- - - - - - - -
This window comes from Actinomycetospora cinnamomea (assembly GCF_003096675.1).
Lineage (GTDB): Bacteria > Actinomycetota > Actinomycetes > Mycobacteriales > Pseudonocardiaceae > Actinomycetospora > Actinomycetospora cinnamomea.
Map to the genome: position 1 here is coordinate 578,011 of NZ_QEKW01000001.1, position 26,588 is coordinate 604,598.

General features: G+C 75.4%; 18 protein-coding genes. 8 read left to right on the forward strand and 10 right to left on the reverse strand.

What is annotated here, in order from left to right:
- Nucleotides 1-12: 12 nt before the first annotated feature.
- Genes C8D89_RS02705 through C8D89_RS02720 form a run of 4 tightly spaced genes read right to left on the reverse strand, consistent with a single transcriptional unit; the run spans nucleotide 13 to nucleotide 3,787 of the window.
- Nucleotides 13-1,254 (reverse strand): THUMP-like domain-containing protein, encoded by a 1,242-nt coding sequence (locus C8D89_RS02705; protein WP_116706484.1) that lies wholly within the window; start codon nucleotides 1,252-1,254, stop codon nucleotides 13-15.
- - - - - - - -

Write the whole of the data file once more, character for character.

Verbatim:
This window comes from Actinomycetospora cinnamomea (assembly GCF_003096675.1).
Lineage (GTDB): Bacteria > Actinomycetota > Actinomycetes > Mycobacteriales > Pseudonocardiaceae > Actinomycetospora > Actinomycetospora cinnamomea.
Map to the genome: position 1 here is coordinate 578,011 of NZ_QEKW01000001.1, position 26,588 is coordinate 604,598.

General features: G+C 75.4%; 18 protein-coding genes. 8 read left to right on the forward strand and 10 right to left on the reverse strand.

What is annotated here, in order from left to right:
- Nucleotides 1-12: 12 nt before the first annotated feature.
- Genes C8D89_RS02705 through C8D89_RS02720 form a run of 4 tightly spaced genes read right to left on the reverse strand, consistent with a single transcriptional unit; the run spans nucleotide 13 to nucleotide 3,787 of the window.
- Nucleotides 13-1,254 (reverse strand): THUMP-like domain-containing protein, encoded by a 1,242-nt coding sequence (locus C8D89_RS02705; protein WP_116706484.1) that lies wholly within the window; start codon nucleotides 1,252-1,254, stop codon nucleotides 13-15.